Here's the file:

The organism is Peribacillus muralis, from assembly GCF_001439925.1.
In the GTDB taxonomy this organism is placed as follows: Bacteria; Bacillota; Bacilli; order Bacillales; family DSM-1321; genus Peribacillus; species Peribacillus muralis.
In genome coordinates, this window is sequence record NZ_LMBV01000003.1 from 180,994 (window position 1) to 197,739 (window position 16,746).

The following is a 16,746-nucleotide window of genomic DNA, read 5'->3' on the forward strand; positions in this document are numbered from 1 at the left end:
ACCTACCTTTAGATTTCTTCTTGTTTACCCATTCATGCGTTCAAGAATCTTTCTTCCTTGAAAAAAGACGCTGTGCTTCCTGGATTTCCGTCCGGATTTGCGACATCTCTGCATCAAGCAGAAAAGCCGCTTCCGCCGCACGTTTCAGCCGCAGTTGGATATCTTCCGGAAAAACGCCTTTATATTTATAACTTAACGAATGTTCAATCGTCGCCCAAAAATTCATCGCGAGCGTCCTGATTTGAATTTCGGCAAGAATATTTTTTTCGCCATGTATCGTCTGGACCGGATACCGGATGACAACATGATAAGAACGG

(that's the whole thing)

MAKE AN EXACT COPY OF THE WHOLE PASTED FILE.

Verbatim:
The organism is Peribacillus muralis, from assembly GCF_001439925.1.
In the GTDB taxonomy this organism is placed as follows: Bacteria; Bacillota; Bacilli; order Bacillales; family DSM-1321; genus Peribacillus; species Peribacillus muralis.
In genome coordinates, this window is sequence record NZ_LMBV01000003.1 from 180,994 (window position 1) to 197,739 (window position 16,746).

The following is a 16,746-nucleotide window of genomic DNA, read 5'->3' on the forward strand; positions in this document are numbered from 1 at the left end:
ACCTACCTTTAGATTTCTTCTTGTTTACCCATTCATGCGTTCAAGAATCTTTCTTCCTTGAAAAAAGACGCTGTGCTTCCTGGATTTCCGTCCGGATTTGCGACATCTCTGCATCAAGCAGAAAAGCCGCTTCCGCCGCACGTTTCAGCCGCAGTTGGATATCTTCCGGAAAAACGCCTTTATATTTATAACTTAACGAATGTTCAATCGTCGCCCAAAAATTCATCGCGAGCGTCCTGATTTGAATTTCGGCAAGAATATTTTTTTCGCCATGTATCGTCTGGACCGGATACCGGATGACAACATGATAAGAACGG